Something better for Holgate?

With the major parties now being well on their way to selecting candidates for the 15th February Holgate by election, local voters may well be asking “can we do better than the present lot?”

One test of a good local Councillor is how sensitive they are to local opinion and how proactive they are in leading and supporting local campaigns. In Holgate there have been several major issues over the last couple of years which prove a clue to the answer.

York central access route

The preferred access route of the York Central development was decided in 2007. The link would be from Water Lane and would have the advantage of providing a “by pass” for the Leeman Road area. It had the advantage of avoiding the busy Poppleton Road communities. In 2013, the local Councillor James Alexander brokered a deal which saw the council buy land for a route which passed close to Cleveland Street (Chancery Rise) .  This route was approved by the Labour Executive with two, of the Holgate Wards three Councillors, supporting it. It wasn’t until the Council leadership changed in 2015 that the plan was reviewed. Opposition to the Chancery Rise option was led almost entirely by residents. No Leadership was provided by Holgate councillors. The Chancery Rise option has now been dropped.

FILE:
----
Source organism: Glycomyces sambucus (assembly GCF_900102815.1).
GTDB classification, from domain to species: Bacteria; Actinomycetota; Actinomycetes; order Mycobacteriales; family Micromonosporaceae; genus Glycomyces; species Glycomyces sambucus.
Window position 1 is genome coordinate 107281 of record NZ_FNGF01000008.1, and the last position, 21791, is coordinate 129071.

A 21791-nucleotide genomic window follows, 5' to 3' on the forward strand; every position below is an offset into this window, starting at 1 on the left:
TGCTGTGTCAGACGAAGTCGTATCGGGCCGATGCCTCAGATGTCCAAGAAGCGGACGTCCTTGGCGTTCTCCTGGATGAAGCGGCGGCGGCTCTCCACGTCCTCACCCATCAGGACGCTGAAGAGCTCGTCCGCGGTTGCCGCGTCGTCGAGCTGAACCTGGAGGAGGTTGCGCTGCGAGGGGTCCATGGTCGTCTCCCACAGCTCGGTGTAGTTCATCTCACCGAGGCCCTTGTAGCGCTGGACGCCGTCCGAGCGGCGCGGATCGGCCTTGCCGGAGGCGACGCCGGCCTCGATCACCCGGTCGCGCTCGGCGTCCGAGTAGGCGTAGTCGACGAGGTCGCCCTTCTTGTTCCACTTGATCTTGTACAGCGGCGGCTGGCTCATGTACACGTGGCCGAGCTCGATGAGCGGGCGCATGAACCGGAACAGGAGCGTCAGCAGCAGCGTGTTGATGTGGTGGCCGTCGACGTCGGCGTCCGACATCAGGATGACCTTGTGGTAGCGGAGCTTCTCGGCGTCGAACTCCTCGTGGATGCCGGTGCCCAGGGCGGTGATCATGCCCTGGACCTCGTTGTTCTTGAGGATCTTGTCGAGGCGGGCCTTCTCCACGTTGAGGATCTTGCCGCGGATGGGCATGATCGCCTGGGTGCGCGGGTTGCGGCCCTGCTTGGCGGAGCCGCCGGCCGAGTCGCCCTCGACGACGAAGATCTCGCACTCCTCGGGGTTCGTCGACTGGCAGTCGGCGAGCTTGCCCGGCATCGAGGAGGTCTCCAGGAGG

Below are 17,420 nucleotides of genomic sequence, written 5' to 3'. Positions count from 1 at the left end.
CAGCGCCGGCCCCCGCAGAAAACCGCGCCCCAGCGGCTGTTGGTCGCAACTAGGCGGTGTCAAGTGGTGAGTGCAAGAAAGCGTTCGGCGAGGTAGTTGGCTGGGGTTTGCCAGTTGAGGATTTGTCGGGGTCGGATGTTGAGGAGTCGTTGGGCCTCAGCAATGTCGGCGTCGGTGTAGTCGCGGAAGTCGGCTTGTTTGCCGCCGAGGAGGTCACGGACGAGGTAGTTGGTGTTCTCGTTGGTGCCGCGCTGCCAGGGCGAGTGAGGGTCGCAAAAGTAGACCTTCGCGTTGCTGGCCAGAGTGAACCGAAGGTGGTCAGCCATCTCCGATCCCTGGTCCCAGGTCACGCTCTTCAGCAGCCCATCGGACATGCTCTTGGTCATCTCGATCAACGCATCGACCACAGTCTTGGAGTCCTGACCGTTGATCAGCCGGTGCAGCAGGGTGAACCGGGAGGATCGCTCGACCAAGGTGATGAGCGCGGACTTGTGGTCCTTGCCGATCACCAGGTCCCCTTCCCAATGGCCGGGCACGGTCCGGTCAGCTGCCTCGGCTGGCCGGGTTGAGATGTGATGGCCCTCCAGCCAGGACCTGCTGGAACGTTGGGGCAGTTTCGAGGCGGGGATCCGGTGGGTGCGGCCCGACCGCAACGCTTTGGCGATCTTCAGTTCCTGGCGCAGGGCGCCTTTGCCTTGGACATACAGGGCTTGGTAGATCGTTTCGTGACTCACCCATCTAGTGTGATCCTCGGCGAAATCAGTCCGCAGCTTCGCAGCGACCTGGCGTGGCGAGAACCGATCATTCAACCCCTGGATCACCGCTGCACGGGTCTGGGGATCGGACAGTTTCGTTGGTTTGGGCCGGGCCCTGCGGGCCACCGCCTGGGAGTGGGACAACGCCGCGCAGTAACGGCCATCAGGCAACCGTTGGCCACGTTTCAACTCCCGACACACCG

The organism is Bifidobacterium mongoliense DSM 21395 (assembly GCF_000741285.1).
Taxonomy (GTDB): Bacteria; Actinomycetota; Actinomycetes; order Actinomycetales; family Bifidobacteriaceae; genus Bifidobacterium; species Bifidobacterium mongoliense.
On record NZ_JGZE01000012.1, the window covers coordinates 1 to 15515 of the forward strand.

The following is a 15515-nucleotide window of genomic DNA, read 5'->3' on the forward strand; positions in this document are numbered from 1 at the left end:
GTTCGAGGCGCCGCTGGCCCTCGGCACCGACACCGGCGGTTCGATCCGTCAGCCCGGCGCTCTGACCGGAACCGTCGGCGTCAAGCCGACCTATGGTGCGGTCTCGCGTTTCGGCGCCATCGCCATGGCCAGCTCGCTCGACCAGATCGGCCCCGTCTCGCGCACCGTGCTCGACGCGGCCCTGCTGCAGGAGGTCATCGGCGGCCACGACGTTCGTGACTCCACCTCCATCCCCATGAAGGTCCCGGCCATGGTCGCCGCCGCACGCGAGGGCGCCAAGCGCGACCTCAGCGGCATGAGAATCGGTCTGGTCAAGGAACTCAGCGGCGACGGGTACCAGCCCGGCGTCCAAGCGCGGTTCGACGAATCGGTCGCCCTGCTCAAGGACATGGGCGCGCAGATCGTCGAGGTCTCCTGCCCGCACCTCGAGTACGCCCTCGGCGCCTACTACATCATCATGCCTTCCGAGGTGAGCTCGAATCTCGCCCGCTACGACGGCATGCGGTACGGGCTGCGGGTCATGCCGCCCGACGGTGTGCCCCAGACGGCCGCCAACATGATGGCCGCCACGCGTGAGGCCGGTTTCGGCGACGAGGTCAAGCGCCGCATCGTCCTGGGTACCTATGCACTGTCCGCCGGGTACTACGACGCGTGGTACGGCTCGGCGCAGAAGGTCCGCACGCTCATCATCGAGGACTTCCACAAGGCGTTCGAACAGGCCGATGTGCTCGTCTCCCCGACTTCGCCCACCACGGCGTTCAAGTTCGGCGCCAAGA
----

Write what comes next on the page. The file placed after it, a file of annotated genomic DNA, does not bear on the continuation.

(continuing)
Severus nature reserve

More recently, a planning application to develop land between Lindsey Avenue and the Water Tower (Severus SRE) was submitted by Yorkshire Housing. The opposition to the proposals was led entirely by residents. 159 letters of objection were tabled at the Planning committee meeting held on 16th November. Many objected to the loss of a natural nature reserve.  Only one Holgate Councillor attended the Planning committee meeting although the application was refused.

Arson attack on Lodge

West Bank Park

An active voluntary group now helps to sustain the West Bank Park. To address anti-social behaviour issues, they have used “crowd funding” arrangements to secure the park at night. Crime concerns peaked last year when the park lodge was set on fire. It remains as a monument to ineffective policing in the area. There is no evidence that local Councillors have prioritised addressing the issue, although they did authorise a Ward Committee* donation of £2000 to the gate locking project

Carlton Tavern planning application

An application to demolish the Carlton Tavern Pub attracted widespread concern. Opposition was led entirely by residents. Only one Holgate Councillor recorded an objection to the plan when a report was presented to the planning committee in December. The demolition proposal was refused although an appeal against the decision is expected.